I got married in 1968. I told my wife we can either have a big wedding in New York and invite all our free friends to give us gifts we don’t want or we can get first class tickets to Rio de Janeiro and spend our honeymoon at the top hotel there. She said, “Where’s my ticket?”
But I got food poisoning in Brazil and the doctor said my liver was swollen and I had to stay for a few more weeks. I was supposed to play with Miles, but I stayed another week, because I didn’t want to risk my life. When I came back he had already replaced me with… Chick Corea† I later learned that Miles knew that myself, drummer Tony Williams, and saxophonist Wayne Shorter all had their own record deals and had talked about leaving his band. He realized that if he included Chick in the group, he wouldn’t have to start all over again when Tony and Wayne left.
But I was in love with that band – we had such a great time, and nothing beats accompanying Miles Davis. What he did was always genius. And Wayne Shorter too. I couldn’t imagine how I would ever leave. But moving on opened up a whole new side of my career that I hadn’t explored before.
You formed your own forward-looking, challenging unit, the Mwandishi group, with fusions of jazz, funk and early synthesizers later recognized by writer Kodwo Eshun as masterpieces of Afrofuturism.
Dr. Martin Luther King’s work for civil rights had been a defining moment for many of us in this country, and our friend James “Mtume” Heath, who was Jimmy Heath’s son and a musician himself, kept wondering when myself and the musicians I worked with would join “the movement.” He gave us all the Swahili names – my name, Mwandishi, means ‘writer’. We wore dashikis and talismans and other things identified with the homeland – the homeland of humanity.
Musically, the Mwandishi band was always exploring new territories. We were always looking for new ways to explore our “space music”. We were all into that – we had joined the avant-garde, although my manager David Rubinson knew I was looking for ways to get this music across to the average person, not just the avant-garde enthusiast. David said, “These new instruments are starting to be used on rock records called synthesizers,” and he put me in touch with a man named Dr. Patrick Gleeson, who had a studio nearby. I asked Patrick to record an intro to one of the songs on our next album, Crossings. And what he recorded amazed me, so I immediately hired him. He was supposed to bring an ARP 2600 on the road, but in the studio he had a large Moog modular synthesizer. they were huge back in those days.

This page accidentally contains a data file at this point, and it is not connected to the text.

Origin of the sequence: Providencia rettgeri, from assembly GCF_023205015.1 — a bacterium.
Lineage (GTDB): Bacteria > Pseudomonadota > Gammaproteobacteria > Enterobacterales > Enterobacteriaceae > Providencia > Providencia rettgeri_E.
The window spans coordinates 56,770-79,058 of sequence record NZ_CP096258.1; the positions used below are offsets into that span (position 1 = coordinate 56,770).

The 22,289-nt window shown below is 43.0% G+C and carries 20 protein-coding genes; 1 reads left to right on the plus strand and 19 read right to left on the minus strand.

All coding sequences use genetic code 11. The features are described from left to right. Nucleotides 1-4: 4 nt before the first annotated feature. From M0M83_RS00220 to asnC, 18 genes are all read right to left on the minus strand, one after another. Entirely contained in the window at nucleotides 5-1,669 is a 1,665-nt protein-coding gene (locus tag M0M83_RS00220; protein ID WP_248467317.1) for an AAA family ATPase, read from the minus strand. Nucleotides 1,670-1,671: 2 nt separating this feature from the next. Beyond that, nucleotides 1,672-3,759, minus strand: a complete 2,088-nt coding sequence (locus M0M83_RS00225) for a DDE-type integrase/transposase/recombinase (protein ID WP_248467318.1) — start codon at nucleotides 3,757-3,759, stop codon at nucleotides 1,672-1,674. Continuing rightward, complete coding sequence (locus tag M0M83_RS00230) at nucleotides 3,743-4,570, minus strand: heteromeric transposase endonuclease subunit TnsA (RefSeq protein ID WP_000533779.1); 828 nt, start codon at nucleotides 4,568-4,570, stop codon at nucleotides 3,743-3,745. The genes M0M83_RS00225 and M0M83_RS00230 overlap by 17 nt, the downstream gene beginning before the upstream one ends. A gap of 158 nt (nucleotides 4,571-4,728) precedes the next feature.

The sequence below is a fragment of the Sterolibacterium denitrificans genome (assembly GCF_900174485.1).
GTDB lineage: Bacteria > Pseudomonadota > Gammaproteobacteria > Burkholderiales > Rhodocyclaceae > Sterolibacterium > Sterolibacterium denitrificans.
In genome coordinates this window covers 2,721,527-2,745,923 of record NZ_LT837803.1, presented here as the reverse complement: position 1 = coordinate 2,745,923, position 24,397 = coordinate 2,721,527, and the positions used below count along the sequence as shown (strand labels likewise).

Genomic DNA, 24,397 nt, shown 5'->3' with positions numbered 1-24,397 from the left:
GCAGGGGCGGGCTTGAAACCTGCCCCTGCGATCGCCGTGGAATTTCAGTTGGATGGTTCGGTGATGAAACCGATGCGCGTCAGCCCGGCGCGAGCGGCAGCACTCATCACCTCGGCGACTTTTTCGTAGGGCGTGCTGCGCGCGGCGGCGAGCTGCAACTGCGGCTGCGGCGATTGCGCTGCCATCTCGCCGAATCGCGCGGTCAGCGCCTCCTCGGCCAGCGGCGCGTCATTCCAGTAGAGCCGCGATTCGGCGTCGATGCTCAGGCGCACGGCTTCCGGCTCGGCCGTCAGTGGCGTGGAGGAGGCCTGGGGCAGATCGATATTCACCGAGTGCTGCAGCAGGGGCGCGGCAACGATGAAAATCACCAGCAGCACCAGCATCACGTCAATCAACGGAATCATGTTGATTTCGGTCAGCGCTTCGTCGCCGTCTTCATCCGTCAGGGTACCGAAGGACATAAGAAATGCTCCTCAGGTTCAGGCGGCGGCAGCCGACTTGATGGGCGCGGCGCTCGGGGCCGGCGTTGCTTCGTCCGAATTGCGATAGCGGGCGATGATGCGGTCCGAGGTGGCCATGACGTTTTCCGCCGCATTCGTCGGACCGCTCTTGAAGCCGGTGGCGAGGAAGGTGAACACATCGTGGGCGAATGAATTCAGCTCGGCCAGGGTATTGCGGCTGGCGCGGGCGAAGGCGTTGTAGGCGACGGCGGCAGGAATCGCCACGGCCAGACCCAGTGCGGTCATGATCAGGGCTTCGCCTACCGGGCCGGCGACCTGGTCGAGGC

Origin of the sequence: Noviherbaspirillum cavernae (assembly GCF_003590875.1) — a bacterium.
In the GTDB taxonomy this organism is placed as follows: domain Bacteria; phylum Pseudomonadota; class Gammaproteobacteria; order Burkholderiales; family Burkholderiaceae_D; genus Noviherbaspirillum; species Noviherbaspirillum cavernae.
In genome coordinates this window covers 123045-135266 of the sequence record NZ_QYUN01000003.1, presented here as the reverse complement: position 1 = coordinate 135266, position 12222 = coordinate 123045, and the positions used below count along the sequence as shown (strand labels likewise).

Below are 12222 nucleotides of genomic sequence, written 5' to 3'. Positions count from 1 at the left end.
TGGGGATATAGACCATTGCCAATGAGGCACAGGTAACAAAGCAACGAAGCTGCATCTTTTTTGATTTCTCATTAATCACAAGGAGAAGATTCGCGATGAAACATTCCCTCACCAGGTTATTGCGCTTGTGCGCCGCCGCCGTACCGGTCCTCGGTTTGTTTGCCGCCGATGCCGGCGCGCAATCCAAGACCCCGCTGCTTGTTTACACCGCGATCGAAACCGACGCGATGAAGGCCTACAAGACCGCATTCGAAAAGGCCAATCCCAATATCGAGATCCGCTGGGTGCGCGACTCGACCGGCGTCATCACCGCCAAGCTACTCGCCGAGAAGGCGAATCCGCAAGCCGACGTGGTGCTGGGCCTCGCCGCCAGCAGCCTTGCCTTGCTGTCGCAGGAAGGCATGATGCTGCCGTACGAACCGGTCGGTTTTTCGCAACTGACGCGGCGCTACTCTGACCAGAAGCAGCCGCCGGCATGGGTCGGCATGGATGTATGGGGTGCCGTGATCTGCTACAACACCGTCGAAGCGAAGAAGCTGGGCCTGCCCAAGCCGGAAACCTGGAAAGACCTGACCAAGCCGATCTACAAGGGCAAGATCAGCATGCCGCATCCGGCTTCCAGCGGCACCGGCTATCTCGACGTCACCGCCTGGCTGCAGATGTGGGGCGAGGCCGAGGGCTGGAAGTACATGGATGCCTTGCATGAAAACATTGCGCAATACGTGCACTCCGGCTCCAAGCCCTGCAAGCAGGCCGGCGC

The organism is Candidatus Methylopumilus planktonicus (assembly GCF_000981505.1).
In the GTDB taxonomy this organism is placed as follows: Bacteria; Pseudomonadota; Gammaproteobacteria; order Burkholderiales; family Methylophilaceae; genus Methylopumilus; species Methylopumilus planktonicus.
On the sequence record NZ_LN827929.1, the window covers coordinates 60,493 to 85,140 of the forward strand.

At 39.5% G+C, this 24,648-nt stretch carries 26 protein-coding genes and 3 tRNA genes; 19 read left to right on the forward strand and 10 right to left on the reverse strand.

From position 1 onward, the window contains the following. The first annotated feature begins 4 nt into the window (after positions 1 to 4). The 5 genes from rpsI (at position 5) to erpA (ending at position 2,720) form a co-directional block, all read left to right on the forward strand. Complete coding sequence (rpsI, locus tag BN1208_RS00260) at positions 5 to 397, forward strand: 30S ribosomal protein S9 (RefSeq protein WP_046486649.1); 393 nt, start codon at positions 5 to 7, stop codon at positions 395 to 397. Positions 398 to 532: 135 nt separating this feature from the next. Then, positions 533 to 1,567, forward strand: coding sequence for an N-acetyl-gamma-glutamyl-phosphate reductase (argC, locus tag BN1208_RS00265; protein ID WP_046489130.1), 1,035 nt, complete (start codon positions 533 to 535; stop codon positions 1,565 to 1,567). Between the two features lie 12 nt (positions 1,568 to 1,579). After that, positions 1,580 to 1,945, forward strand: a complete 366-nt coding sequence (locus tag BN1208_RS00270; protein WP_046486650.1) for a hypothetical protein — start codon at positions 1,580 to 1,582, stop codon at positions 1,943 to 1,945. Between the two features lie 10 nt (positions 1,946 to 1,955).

Was your next group, the headhunters, another attempt to win over the average listener?
For the past year and a half of Mwandishi, I listened a lot to Sly Stone and James Brown, and I loved it. I’m from Chicago, a blues and R&B city, so that’s part of my own personal roots. I had done the space thing, now I wanted something from Earth. So in 1973 I started the Headhunters.
Your 1983 album Future Shock and the breakthrough single Rockit marked your early foray into the world of hip-hop.
My dear friend Maria Lucien’s teenage son Krishna was a percussionist, and he told me to look for this record, Buffalo Gals by Malcolm McLaren† He said, “Maybe you’ll find an interesting sound there.” My assistant, Tony Mylon, was always looking for underground stuff, and he met Bill Laswell and Michael Beinhorn, two musicians who produced other people’s records in addition to their own records. [as Material]† I said, “I want something with crabs!” Rockit was the first thing we worked on and I decided, “Let’s do the whole record with these new guys.” Rockit got so big, it opened up everything. Rap was just starting to happen, and then that whole scene exploded. And here we are today.
People have argued for decades that jazz is dead, and have… said records you were working on, like Davis’ On the Corner murdered the. Is it dead? Where do you see the future of music?
The point is that jazz is so open, it’s hard to kill it. An individual can kill their own career – if you keep it limited to one sound or era, it’s hard to get past the audience you started with, and they get older as you get older. That’s not exciting to me. I want to be open enough to attract an audience of any age. That’s why I work a lot with younger people. They are the future, and I always look ahead. When I was young, musicians from the generations before me really helped and encouraged me, and showed me mistakes in my thinking about song structure. I’m at that point in my life where it’s time to pass the baton to younger musicians. But I’m not ready to leave yet.
#Herbie #Hancock #Miles #Davis #told #paying #applause